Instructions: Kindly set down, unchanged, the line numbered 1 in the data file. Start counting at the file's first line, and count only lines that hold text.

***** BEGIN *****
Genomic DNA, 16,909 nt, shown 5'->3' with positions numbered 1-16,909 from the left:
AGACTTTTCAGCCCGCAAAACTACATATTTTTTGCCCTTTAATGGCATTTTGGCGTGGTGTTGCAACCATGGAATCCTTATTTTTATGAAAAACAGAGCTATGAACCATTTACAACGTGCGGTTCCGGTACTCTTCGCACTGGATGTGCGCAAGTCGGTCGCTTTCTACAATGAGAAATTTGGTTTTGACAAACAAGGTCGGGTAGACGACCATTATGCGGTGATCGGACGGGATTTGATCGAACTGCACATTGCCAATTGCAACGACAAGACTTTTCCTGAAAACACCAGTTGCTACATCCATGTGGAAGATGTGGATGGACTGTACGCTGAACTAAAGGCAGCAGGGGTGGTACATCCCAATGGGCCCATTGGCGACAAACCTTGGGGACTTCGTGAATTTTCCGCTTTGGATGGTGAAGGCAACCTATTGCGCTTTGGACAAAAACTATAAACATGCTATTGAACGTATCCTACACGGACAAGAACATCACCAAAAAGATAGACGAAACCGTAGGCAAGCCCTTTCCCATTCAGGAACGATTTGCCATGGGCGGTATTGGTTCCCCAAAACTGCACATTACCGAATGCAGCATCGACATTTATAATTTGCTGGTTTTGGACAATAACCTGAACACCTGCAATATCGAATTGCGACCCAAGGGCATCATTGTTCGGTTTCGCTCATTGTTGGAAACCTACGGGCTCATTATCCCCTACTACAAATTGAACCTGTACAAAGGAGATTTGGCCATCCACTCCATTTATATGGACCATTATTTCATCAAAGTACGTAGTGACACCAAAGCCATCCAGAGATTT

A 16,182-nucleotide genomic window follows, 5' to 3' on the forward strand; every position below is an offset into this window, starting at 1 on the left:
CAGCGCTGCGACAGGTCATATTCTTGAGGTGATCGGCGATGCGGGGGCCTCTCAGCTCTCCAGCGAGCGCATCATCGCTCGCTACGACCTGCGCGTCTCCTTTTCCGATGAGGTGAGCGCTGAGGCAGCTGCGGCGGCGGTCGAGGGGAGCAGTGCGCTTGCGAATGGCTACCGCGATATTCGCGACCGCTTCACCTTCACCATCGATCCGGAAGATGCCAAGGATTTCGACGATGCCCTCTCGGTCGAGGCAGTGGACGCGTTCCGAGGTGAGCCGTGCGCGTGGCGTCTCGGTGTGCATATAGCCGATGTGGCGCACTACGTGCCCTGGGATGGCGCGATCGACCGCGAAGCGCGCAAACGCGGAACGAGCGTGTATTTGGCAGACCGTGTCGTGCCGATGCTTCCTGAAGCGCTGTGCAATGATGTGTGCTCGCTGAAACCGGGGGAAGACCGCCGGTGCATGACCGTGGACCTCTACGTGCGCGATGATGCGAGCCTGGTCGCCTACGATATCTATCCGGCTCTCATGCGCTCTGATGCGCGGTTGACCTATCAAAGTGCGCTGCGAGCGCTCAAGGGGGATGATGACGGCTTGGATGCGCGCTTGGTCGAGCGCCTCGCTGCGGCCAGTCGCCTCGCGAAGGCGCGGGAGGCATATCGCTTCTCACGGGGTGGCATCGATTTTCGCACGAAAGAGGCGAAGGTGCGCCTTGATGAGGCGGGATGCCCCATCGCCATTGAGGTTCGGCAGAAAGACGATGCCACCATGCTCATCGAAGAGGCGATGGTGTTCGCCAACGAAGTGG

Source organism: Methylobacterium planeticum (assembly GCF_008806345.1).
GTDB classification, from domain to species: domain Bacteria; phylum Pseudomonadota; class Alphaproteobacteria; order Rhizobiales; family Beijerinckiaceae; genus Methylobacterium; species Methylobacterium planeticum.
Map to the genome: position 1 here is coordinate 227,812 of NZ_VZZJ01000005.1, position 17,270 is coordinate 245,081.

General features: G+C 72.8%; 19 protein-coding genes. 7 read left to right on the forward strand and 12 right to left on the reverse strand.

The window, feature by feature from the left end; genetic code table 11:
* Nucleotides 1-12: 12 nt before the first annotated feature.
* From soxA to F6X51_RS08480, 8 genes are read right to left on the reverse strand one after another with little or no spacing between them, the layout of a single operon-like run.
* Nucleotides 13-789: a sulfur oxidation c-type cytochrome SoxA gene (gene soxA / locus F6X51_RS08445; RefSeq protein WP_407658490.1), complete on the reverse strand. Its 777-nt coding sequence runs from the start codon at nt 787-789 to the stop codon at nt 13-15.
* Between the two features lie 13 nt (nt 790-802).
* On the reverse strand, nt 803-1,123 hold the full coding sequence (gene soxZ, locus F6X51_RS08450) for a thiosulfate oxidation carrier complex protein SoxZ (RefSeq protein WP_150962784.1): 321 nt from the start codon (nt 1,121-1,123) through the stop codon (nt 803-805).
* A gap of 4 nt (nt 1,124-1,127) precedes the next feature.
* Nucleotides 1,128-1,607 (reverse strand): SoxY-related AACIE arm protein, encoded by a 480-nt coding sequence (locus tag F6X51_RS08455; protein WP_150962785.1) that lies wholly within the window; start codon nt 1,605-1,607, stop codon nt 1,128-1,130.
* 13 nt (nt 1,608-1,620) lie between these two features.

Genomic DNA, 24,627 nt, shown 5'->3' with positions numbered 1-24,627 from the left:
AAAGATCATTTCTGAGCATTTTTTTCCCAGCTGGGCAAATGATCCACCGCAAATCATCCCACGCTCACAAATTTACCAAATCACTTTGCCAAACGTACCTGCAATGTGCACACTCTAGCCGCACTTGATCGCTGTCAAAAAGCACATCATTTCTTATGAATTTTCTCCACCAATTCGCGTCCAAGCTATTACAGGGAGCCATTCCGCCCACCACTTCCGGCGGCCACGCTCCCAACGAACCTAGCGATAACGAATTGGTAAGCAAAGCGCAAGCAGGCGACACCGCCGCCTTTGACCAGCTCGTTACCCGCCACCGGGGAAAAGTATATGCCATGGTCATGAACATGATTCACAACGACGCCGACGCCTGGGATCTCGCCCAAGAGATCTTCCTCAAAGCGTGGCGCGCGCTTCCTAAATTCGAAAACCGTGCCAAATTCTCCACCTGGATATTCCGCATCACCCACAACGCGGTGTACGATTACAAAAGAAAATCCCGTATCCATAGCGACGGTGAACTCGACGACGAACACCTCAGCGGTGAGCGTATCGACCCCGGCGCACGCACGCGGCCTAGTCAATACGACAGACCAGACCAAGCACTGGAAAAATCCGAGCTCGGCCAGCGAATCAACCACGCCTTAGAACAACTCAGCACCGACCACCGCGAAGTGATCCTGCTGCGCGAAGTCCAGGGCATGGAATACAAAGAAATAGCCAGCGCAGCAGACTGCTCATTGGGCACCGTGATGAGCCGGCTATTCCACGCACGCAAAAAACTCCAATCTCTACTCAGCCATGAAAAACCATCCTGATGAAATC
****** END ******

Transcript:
Genomic DNA, 16,909 nt, shown 5'->3' with positions numbered 1-16,909 from the left: